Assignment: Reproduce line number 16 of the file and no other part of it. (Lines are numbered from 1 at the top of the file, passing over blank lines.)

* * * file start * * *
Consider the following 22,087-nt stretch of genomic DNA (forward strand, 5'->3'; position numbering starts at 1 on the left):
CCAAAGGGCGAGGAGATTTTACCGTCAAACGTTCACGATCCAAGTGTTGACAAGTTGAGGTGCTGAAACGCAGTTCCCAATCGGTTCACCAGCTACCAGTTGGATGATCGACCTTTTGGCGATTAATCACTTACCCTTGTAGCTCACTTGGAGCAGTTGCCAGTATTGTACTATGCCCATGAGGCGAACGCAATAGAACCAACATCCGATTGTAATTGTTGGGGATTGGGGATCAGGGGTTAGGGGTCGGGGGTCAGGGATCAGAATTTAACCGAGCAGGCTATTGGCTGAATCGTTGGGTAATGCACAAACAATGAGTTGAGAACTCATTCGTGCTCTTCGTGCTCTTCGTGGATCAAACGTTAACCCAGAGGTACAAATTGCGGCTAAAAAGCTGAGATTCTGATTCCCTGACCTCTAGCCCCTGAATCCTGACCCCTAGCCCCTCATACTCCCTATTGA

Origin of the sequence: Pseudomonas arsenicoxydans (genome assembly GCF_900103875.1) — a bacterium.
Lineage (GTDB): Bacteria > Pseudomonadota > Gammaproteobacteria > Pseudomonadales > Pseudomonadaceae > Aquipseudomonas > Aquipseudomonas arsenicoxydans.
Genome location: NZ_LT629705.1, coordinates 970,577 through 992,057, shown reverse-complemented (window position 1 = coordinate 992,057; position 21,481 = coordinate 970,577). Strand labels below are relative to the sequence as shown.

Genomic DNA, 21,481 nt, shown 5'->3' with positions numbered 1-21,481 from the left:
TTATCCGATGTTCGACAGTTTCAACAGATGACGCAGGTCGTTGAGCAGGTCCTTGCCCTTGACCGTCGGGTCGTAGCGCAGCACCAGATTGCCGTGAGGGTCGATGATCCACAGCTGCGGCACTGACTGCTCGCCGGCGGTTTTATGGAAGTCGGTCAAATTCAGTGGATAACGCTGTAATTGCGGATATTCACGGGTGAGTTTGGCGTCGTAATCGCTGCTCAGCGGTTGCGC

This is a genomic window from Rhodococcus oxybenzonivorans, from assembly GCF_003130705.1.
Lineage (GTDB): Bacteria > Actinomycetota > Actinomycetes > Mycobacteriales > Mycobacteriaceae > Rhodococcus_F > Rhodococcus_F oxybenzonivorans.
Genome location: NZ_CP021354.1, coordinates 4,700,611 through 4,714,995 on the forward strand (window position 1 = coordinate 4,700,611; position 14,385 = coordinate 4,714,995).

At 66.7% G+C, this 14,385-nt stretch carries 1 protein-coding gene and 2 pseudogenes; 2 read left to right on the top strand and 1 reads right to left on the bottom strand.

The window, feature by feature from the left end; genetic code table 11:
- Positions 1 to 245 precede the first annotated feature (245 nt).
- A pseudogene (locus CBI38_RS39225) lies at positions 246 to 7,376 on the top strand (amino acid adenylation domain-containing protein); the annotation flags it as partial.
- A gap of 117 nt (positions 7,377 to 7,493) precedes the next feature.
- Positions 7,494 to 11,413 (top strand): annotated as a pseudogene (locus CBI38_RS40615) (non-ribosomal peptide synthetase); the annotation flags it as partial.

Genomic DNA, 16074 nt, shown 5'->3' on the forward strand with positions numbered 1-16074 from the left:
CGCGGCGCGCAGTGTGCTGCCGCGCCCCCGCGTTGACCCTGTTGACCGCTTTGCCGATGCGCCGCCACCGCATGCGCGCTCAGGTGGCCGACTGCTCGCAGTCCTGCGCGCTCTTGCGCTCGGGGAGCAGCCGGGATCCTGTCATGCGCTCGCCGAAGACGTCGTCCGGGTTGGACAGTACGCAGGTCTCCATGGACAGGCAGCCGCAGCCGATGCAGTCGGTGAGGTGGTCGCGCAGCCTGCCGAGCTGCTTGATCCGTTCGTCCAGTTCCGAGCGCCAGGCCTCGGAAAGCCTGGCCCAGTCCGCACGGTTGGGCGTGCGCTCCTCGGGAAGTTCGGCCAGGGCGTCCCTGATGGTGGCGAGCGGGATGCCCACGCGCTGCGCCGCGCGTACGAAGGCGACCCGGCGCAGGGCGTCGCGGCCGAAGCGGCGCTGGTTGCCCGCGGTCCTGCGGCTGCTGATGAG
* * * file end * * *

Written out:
- Positions 7,494 to 11,413 (top strand): annotated as a pseudogene (locus CBI38_RS40615) (non-ribosomal peptide synthetase); the annotation flags it as partial.